In the Heart of Farm Country

Photo credit: Greg Cull

Pay a Visit to the Johnson Farmers’ Market in Desbarats, Ontario

When in Algoma, be sure to check out this local food destination frequented by visitors from around the world.



Johnson Farmers’ Market in Desbarats, Ontario (pronounced “Debra”) is a relatively new market, but it has made a big impact in the community in the short time it’s been in operation.

fresh produce

Deemed a destination market, it was founded in 2007. Market Manager Edith Orr said that when they started the market, “the first order of business was to educate people on where Desbarats was!”

Today, the market is a busy, bustling farmers’ market in the heart of farming country in pretty Johnson Township, which is an easy 30-minute drive east of Sault Ste. Marie, Ontario, just off Hwy 17 East. It started out under a prospector’s tent and now there is a permanent covered structure. Edith pointed out that “the market provides the cover and the tables for their vendors, so that they can use the room in their vehicles, whether a buggy or truck, to bring in as much product as they can for customers.”

vegetable stand

I met up with Edith on a busy Saturday market morning recently. She is a retired elementary school teacher and principal, who has been very active in the community not only through her work with the farmers’ market, but as part of the Central Algoma Fresh Water Coalition and the North Shore Economic Development Committee. Her roots are in the agricultural community, where she and her husband raised their children on a 600-acre farm.

rose valley maple syrup

The Johnson Farmers’ Market vendors come directly from the community surrounding the market. They’re Old Order Mennonites, traditional farmers, and young, upcoming farmers too. They offer products that are grown, raised, and produced with the noted and posted priority as follows: from the community, Northern Ontario, and Ontario at large. This ensures customers that what they are buying is as authentic to the area as possible, and freshness is measured in hours. “What you’re buying today was picked this morning directly on the farms of those vendors.” said Edith.

There are even more vendors inside the arena with baked goods and much more. There’s Cheryl’s Café too, where shoppers can enjoy a snack or stop for a delicious lunch.

bulletin board

mennonite farmer at a produce stall

Edith is an enthusiastic manager who is always looking for opportunities to expand, partner and work with the greater community. She considers the market a gathering place, always striving for satisfied customers, offering diversity and acts as an agent for vendors. “Everyone works together at this market—we are family,” she says. An example of customer service was a demand for eggs. Recently, eggs were not available at the market, so the community banded together and invested in an egg grading station. With this in place, eggs can now be legally sold at the market.

wool and products

New this year is the “Under the Tent” promotion, where new entrepreneurs, or fresh and new businesses and artisans have a place to try out their products with the buying public. They can showcase their products and customers can sample without needing to commit to a full season. Another new initiative for 2018 is a Wednesday Farmers’ Market open for July and August. This extra day offers customers the option of farm fresh shopping if they’re not around on the weekend.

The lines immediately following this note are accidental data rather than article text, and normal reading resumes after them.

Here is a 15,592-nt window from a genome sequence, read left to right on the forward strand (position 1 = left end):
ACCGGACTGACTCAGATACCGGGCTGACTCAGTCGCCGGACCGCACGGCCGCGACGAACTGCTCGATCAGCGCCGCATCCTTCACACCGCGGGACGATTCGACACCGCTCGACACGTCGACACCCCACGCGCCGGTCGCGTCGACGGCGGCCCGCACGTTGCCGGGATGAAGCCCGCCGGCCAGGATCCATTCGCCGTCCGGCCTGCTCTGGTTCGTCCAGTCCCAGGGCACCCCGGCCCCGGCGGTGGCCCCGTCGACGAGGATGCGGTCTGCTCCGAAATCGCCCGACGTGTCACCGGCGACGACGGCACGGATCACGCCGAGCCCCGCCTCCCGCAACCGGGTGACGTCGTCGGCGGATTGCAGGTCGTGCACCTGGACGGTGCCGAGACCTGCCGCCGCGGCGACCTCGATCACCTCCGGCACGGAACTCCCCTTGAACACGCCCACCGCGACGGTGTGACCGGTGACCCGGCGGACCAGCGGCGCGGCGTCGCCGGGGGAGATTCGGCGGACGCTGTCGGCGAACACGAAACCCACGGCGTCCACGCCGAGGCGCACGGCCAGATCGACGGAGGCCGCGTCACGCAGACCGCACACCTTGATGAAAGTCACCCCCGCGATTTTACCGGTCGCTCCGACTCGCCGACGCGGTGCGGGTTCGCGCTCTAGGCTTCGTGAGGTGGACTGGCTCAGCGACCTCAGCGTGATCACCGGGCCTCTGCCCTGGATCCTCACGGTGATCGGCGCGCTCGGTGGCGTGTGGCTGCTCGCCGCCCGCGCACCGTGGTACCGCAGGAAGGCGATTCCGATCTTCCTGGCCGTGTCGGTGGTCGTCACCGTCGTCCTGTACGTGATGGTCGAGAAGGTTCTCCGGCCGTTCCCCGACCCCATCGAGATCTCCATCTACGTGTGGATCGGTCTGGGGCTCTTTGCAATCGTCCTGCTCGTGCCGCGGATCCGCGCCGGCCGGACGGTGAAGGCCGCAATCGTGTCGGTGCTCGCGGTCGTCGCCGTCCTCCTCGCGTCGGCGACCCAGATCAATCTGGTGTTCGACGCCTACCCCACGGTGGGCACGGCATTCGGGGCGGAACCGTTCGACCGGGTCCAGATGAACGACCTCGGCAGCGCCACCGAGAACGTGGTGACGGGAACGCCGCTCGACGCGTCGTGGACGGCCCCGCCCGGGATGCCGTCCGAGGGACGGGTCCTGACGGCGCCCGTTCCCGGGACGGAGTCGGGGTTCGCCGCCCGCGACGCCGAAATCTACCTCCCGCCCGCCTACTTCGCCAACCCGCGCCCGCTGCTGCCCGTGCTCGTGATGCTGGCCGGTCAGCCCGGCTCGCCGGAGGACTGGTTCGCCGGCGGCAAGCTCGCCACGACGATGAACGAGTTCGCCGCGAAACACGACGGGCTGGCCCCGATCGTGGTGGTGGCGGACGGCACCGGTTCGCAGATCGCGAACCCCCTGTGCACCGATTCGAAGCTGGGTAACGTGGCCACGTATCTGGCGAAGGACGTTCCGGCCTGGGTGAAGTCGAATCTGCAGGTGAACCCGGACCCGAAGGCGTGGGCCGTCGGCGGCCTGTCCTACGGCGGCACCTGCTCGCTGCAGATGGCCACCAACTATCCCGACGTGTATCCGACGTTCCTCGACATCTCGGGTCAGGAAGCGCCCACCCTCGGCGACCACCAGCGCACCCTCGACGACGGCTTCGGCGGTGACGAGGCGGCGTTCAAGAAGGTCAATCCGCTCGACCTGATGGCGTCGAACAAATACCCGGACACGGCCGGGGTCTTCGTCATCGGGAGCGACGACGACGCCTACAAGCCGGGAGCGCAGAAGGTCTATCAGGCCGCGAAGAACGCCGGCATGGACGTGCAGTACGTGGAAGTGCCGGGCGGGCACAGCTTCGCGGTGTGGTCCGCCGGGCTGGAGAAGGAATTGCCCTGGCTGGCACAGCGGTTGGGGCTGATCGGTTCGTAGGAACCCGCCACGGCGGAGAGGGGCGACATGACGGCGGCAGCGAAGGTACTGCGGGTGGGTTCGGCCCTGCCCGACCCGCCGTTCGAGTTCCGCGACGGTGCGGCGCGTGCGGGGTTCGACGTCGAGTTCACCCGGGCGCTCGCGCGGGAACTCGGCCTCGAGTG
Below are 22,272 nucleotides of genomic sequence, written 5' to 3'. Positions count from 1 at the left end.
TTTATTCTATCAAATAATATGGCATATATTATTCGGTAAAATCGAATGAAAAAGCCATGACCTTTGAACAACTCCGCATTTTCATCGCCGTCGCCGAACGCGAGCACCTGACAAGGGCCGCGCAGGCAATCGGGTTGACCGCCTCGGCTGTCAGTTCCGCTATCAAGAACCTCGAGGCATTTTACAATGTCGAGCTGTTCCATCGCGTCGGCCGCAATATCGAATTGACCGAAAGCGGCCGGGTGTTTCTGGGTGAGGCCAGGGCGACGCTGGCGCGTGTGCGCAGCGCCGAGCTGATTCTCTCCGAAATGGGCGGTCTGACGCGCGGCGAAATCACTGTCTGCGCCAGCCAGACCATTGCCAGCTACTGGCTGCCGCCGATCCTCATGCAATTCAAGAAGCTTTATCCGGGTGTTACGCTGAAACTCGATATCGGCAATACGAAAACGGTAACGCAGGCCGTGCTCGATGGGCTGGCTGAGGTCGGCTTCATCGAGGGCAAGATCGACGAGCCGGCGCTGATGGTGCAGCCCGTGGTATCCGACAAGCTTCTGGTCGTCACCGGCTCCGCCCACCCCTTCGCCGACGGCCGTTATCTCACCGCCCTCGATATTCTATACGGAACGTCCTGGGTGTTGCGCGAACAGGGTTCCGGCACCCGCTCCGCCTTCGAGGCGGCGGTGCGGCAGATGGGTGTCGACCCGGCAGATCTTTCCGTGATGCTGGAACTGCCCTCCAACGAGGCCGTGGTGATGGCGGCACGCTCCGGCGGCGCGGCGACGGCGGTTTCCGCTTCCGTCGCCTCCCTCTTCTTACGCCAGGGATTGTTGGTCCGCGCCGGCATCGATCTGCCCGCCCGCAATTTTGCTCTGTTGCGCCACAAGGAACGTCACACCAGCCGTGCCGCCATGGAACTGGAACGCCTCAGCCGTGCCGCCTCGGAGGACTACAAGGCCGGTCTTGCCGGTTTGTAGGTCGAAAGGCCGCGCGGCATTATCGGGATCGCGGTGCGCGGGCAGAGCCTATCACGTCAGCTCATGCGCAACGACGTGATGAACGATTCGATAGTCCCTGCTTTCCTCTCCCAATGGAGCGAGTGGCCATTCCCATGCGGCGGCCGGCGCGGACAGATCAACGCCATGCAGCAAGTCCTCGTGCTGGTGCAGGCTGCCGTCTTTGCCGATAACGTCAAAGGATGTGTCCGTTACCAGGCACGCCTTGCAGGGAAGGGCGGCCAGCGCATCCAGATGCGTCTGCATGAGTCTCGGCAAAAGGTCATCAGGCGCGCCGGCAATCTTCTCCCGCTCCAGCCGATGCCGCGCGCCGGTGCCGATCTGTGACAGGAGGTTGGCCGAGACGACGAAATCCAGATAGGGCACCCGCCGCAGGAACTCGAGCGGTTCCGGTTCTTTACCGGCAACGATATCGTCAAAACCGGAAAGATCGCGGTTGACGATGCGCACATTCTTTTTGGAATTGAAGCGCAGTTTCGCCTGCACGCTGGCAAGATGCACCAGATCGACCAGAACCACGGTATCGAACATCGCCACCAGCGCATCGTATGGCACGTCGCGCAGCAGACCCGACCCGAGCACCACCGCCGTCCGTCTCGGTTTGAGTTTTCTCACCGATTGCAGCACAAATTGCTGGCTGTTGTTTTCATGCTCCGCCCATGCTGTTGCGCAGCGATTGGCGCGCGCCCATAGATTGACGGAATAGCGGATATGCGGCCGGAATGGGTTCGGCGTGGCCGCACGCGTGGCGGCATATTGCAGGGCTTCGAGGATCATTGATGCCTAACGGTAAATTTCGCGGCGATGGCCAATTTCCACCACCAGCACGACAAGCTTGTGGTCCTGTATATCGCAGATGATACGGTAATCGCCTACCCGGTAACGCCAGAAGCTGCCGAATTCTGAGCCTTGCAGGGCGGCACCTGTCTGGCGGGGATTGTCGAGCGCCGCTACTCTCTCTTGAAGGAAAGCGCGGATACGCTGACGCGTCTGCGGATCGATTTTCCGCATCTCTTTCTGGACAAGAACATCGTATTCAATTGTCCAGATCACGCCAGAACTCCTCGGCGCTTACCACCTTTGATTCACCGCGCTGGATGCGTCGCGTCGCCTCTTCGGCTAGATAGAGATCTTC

fresh produce

With an understanding of the power of community and connecting, Edith makes sure that there is a well stocked traveller’s resource kiosk available at the market. They have connected with the Bruce Mines & District Chamber of Commerce and direct people to area attractions—“if you can convince people to stay in the area beyond the weekend, we have lots to offer”, she says. “We can’t do it individually, but collectively we can.”

Many vendors in the market have lots of knowledge of the area, so if a customer is looking for something, and the vendors don’t have it, they can direct the customer to where to find it. “It’s about building a larger community and growing business outside of the market too,” says Edith. Customers are local residents, as well as long-time American cottagers, travellers from all over Canada, and also international tourists.

maple syrup and honey

I asked Edith about the plans for the future of the market. She has many fantastic ideas that she hopes to put into action like accommodating cyclists who use the Great Lakes Waterfront Trail nearby, by putting in bike racks, connecting with paddlers who use the waterways in the area, and networking with birdwatching groups. She has also ensured the market is a member of Farmers’ Markets Ontario to take advantage of their vast experience, resources, and education programs for new markets and market managers.

local artisan

Edith shared with me a saying she is borrowing but thinks it’s an appropriate way to describe the Johnson Farmers’ Market and the feeling that she wants customers to have when visiting: “Come as a stranger, leave as a friend.” I think this is a perfect way to describe this wonderful country market!

Open June to Thanksgiving weekend
Saturdays: 9 am– 2 pm
Fall hours: starting Sept 22, 2018 – 10 am – 2 pm
Wednesdays: July and August 3 pm – 6 pm

(All photo credits: Greg Cull)

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